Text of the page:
Measuring the Recent Rate of Growth in Adult Life Expectancy

Adult life expectancy is a little more interesting than life expectancy at birth as a measure of modern medical progress towards healthy life extension. Much of the innovation now is in ways to treat age-related conditions rather than in ways to reduce childhood mortality and control the more obvious infectious diseases. Removing childhood from the picture when considering the data narrows the focus to the effectiveness of medical technologies deployed in later life.

Here is a recent study that measures gains obtained in the past couple of decades, none of which is really due to any attempt to deliberately extend human life or tackle aging. Progress here stems from the deployment of incrementally better medical technology across the board. Once the research community begins to address aging in earnest, I'd expect the pace of growth in life expectancy to accelerate considerably - especially if the better path of SENS, rejuvenation, and repair of cellular damage is chosen over efforts to slow aging via metabolic manipulation.

Thanks to medical advances, better treatments and new drugs not available a generation ago, the average American born today can expect to live 3.8 years longer than a person born two decades ago. Despite all these new technologies, however, is our increased life expectancy actually adding active and healthy years to our lives? That question has remained largely unanswered - until now. In a first-of-its-kind study, [researchers] have found that the average 25-year-old American today can look forward to 2.4 more years of a healthy life than 20 years ago while a 65-year-old today has gained 1.7 years.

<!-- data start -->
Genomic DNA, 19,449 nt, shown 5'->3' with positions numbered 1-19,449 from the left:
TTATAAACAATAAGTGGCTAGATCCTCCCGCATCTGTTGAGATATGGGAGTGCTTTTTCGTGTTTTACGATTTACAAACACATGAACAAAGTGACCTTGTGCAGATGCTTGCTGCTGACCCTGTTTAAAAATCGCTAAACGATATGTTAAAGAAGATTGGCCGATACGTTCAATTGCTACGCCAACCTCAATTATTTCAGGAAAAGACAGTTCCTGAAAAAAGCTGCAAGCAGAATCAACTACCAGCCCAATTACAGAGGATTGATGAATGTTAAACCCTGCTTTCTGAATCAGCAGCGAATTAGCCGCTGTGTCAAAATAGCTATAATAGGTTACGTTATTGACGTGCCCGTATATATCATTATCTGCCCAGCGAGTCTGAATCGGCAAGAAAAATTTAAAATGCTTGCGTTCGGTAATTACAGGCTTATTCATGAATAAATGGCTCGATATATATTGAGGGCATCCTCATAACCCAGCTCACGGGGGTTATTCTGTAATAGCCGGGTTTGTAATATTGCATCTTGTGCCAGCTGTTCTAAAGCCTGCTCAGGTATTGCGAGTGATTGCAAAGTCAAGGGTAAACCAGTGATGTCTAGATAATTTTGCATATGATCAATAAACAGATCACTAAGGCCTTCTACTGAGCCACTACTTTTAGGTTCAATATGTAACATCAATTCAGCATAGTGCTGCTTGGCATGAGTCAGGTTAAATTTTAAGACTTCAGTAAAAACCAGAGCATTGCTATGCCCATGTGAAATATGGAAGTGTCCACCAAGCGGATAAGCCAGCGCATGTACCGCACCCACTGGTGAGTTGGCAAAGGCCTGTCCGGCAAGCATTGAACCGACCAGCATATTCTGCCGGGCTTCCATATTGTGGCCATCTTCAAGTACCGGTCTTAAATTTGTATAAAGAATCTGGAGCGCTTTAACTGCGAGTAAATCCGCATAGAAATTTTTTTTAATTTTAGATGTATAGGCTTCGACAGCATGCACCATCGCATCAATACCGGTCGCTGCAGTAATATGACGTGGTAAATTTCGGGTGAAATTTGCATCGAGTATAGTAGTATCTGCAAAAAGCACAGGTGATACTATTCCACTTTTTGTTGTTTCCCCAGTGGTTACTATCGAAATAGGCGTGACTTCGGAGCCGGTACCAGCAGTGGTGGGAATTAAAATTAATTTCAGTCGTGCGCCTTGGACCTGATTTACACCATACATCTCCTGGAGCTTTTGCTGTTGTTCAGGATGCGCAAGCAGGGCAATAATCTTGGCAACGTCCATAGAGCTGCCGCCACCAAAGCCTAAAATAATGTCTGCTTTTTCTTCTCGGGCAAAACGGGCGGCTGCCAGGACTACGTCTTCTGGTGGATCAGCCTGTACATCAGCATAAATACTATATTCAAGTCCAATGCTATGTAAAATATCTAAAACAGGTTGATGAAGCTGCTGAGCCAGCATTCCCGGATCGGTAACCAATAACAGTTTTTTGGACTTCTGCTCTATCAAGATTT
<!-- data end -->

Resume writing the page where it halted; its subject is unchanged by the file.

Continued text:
Synthesizing data from multiple government-sponsored health surveys conducted over the last 21 years [researchers] were able, for the first time, to measure how the quality-adjusted life expectancy (QALE) of all Americans has changed over time. The data shows that Americans are living longer, reporting fewer symptoms of disease, have more energy and show fewer impairment in everyday tasks such as walking than a generation ago. According to the study authors, a 25-year-old person today can expect to live 6 percent or 2.4 quality years longer than their 1987 counterpart.

Bear in mind that life expectancy is effectively a measure of what would happen if all change and progress was frozen where it is today. It measures past progress, not future outcomes. We are in the midst of a revolutionary period of change and acceleration in biotechnology and medicine, comparatively little of which has yet percolated into available medical technologies. So adjust your expectations for the future accordingly.



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